The category 5 Hurricane Dorian has made landfall in the Bahamas.
Videos and images shared on social media show extreme winds, raging flood waters, and debris scattered as a result of the storm’s sustained 185mph winds, with gusts of up to 220mph.
Dorian is reported to be the most powerful storm on record to hit the Bahamas, after first making landfall on the Abaco Islands, where an 8-year-old boy is believed to be the first person killed by the storm.
The government in the Bahamas has reportedly opened dozens of emergency shelters in churches, schools, and other community buildings to support those forced to flee their homes.
On Monday, the storm is reported to be moving through Grand Bahama, which has a population of about 50,000 people and is about 60 miles (100km) to the east of West Palm Beach in Florida.
“This is probably the most sad and worst day of my life,” said Prime Minister of the Bahamas Hubert Minnis. “We’re facing a hurricane…that we’ve never seen in the history of the Bahamas.”
The Red Cross is reporting that some 13,000 homes have already been damaged or destroyed, while the Grand Bahama International Airport is said to be underwater as residents are warned about “catastrophic” flooding.
Among the messages posted to social media from those in the affected areas are desperate pleas for help.
“Please pray for us. My baby’s only four months old,” said one woman in a clip shared on Facebook. “The apartment building we stay in, the whole roof came off.”
“We’re stuck right here,” she added. “I can’t swim.”
As well as being the most powerful storm on record to hit the Bahamas, it’s also the second-strongest Atlantic hurricane on record, according to the BBC. It’s the fourth named storm of the 2019 Atlantic hurricane season, which generally runs from June to November.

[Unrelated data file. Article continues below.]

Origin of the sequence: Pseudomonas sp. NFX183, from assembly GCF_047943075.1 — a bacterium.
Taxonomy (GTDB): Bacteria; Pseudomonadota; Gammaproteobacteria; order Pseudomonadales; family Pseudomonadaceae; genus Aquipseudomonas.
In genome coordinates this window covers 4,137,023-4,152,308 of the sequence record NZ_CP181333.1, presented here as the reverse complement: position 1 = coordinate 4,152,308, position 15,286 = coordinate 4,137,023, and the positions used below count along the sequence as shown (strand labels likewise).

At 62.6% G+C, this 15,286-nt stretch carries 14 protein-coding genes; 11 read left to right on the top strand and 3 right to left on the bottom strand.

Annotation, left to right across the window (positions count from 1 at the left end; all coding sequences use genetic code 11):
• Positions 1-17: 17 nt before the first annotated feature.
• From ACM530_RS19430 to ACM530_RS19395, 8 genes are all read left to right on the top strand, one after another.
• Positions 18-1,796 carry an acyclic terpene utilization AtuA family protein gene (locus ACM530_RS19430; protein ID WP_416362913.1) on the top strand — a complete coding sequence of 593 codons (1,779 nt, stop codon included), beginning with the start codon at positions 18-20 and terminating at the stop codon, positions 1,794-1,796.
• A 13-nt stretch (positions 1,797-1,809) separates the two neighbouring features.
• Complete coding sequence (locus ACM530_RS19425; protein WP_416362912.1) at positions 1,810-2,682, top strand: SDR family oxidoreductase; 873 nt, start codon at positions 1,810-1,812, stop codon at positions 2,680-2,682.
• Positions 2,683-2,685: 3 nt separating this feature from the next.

Save the Children and the Red Cross, among others, have launched fundraisers to which the public can donate to help provide support for families hit by the impacts of the storm in the critical first hours and days.
The American Red Cross has predicted that as many as 60,000 people in Florida, Georgia, South Carolina, and North Carolina may need emergency shelter.
The organization is reportedly mobiliizng more than 1,600 trained volunteers, 110 emergency response vehicles, and more than 99 tractor-trailer loads of relief supplies, including cots and blankets.
It’s also helping support blood donation centers, to make sure that patients in need still have access to blood, and is asking the public who are unaffected by the storm to donate blood. The Red Cross has also provided advice to help people prepare for the storm, which you can find here.
Meanwhile, the Bahamas Red Cross has stocks of relief supplies on the islands, including tarpaulins, hygiene items, jerry cans, and hand-crank radios and phone chargers.
The storm is currently believed to be slowly moving west, however, it’s also reported that it could well make a turn to the north-west, taking it along the eastern US coast — and the US states of Florida, Georgia, and North and South Carolina have all declared states of emergency.
The US National Hurricane Center has predicted that it will remain “a powerful hurricane during the next couple of days”.
When it comes to how storms are impacted by the effects of climate change, it’s difficult for scientists to point to specific individual storms as directly being impacted.
Many believe, however, that the severity of storms is being made worse by the impacts of the climate crisis. There are some main reasons for this, linked to rising sea temperatures, flooding, and amounts of precipitation.
When sea surface temperatures are higher, according to Business Insider, it strengthens the wind speeds within storms and makes them more potentially devastating.
Meanwhile, as sea levels rise, there is far greater potential for damage caused by sea surges, extreme waves, and coastal flooding. This is further impacted by heavy rain, because warmer air holds more atmospheric water vapor and leads to more precipitation in impacted areas.
According to research from the Pacific Northwest National Laboratory, Atlantic hurricanes are intensifying much more rapidly than they did 30 years ago.
And a study from the National Center for Atmospheric Research also predicted that higher temperatures caused by climate change would produce even fiercer hurricanes in the future.
“As climate change continues to heat the oceans, we can expect more supercharged storms,” Kevin Trenberth, lead author on the NCAR study, told the Guardian at the time.
He added: “We know this threat exists, and yet in many cases, society is not adequately planning for these storms.”